New UMBC coach kept his promise

April 15, 1995|By Brad Snyder | Brad Snyder,Sun Staff Writer

For one of the few times in his life, Tom Sullivan was not involved in basketball last season. Instead, the former Fordham star, Division II head coach and Seton Hall assistant spent four months with his father, Raymond, who had cancer.

Sullivan returned to the game yesterday when he was introduced as UMBC's new men's basketball coach.

His father was not there. He died in December at 78.

"One of my regrets is that he's not around to see me take this job," Sullivan, 44, said. "He was interested in me getting back into basketball, and I told him I would."

An assistant at Seton Hall for seven years, Sullivan was one of two finalists there to replace P. J. Carlesimo, who left to coach JTC the NBA's Portland Trail Blazers after the 1993-94 season. When Sullivan did not get the job, he went to Fort Pierce, Fla., to be with his father, a World War II veteran, who, like his only son, grew up in New York City, in the Bronx.

In New York, basketball was the younger Sullivan's passion. A star center at St. Helena's High School and at Fordham, he won the Haggerty Award his senior year of college as the New York area's top player. He was drafted by the New York Knicks in 1972 and played several seasons in Europe before going into coaching.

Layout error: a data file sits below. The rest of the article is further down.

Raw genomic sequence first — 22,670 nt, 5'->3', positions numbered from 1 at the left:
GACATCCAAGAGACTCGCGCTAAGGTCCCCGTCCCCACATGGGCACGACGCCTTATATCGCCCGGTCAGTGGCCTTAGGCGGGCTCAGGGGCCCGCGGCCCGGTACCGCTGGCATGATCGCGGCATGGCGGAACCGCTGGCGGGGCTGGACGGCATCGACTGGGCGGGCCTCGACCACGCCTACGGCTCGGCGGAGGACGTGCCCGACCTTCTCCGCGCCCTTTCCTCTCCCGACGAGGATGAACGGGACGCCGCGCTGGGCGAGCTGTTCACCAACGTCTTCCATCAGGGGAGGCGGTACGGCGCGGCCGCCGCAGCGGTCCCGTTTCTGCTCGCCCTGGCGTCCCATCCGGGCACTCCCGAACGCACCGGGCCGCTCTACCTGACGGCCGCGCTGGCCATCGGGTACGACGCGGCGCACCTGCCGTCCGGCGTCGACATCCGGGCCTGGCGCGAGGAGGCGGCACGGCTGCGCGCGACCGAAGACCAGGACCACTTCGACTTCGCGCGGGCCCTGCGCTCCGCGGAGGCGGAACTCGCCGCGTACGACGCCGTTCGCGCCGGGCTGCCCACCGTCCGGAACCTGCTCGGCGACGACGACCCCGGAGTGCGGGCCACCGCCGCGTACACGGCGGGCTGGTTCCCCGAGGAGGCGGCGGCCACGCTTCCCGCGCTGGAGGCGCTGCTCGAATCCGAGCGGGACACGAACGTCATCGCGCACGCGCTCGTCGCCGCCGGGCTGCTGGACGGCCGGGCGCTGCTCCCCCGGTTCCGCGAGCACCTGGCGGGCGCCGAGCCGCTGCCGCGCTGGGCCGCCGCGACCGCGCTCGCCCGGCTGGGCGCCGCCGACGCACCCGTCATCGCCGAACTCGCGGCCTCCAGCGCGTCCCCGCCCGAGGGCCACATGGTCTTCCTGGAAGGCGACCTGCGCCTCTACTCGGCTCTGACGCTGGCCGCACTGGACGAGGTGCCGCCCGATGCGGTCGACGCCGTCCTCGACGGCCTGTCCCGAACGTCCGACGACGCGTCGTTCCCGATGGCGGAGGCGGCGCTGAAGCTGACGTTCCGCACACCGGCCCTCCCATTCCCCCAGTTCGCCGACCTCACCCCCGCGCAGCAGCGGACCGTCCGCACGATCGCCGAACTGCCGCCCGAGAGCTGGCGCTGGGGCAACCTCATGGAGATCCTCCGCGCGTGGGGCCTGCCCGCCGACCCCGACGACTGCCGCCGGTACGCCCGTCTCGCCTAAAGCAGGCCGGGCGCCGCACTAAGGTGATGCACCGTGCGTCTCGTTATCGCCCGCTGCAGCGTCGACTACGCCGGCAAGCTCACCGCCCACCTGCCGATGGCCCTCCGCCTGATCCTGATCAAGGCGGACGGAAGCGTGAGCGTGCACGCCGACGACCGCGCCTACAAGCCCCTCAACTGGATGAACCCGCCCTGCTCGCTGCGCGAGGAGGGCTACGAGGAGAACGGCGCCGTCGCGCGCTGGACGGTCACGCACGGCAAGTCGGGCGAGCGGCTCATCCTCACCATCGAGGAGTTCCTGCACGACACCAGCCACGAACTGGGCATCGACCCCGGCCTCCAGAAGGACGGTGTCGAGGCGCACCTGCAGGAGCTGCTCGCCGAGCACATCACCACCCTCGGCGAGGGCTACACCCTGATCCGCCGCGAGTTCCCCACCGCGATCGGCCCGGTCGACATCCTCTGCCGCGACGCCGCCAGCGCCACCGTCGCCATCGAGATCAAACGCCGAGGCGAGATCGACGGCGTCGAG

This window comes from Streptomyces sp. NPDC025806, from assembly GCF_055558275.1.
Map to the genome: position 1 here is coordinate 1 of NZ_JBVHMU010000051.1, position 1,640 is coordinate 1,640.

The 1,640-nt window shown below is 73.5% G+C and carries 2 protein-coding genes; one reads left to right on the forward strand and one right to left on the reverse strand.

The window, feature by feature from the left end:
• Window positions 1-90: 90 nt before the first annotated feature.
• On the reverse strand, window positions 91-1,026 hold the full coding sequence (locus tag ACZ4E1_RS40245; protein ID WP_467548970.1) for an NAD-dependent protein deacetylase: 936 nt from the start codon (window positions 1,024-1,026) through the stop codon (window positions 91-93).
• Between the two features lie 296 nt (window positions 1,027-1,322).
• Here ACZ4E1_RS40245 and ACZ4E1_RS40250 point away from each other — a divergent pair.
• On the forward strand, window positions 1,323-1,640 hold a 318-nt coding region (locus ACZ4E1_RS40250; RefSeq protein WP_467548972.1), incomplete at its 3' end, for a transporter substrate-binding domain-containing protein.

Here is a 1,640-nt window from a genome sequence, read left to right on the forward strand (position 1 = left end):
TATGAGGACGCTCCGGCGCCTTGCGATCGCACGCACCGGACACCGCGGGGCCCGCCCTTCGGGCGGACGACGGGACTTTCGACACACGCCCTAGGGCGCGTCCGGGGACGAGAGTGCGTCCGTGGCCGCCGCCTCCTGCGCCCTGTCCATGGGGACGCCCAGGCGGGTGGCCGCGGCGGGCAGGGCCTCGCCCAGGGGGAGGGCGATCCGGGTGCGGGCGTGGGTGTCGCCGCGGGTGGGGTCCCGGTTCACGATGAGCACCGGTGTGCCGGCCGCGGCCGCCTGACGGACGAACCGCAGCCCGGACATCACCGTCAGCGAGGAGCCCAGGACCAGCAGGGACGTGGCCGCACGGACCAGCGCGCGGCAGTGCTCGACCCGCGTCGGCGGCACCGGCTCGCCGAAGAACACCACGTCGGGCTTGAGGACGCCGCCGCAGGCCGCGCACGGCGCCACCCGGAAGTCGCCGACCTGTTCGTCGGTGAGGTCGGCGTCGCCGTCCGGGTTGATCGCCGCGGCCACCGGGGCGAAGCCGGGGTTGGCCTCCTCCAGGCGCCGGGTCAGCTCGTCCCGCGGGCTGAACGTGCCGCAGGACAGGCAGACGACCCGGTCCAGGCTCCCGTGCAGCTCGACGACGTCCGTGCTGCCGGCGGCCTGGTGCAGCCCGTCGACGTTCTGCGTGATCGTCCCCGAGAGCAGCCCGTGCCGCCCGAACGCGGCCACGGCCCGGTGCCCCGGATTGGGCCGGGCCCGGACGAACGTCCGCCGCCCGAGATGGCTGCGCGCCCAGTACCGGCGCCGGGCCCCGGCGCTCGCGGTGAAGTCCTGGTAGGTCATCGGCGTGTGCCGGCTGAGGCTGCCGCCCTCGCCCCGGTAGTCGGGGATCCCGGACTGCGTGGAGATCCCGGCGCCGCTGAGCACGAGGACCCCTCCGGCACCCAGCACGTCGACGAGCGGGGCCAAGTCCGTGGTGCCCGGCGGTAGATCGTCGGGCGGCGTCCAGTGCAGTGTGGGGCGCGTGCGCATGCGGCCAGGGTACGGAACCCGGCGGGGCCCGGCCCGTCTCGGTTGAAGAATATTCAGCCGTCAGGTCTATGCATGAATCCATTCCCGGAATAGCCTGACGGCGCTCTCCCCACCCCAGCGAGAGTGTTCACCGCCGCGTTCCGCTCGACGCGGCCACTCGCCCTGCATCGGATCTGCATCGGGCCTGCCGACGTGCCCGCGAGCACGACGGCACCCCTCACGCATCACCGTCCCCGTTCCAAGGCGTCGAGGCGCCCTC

From 1976 to 1985, Sullivan coached Division II New Hampshire College, where he had a record of 152-99 (.606). After one season as coach at Manhattan College, he went to Seton Hall, where he recruited future NBA players Terry Dehere, Anthony Avent and Luther Wright.

In replacing Retrievers coach Earl Hawkins (77-119 in seven seasons), Sullivan came highly recommended. Charles Brown, UMBC's director of athletics, said he received phone calls from many head coaches on Sullivan's behalf, including Carlesimo, Bobby Cremins of Georgia Tech, Jim Boeheim of Syracuse and Phil Jackson of the Chicago Bulls. Former Notre Dame coach Digger Phelps also called.

Sullivan, who said he will recruit along the East Coast, plans to bring an up-tempo style to UMBC. He is excited about the possibility of turning the school into a basketball power, and has already begun to sell the program.

"I think it's a diamond in the rough," Sullivan said. "It's a beautiful campus."

He cannot wait to begin after the year off, which he said gave him a sense of perspective on the game and provided him with cherished memories of the father he loved.

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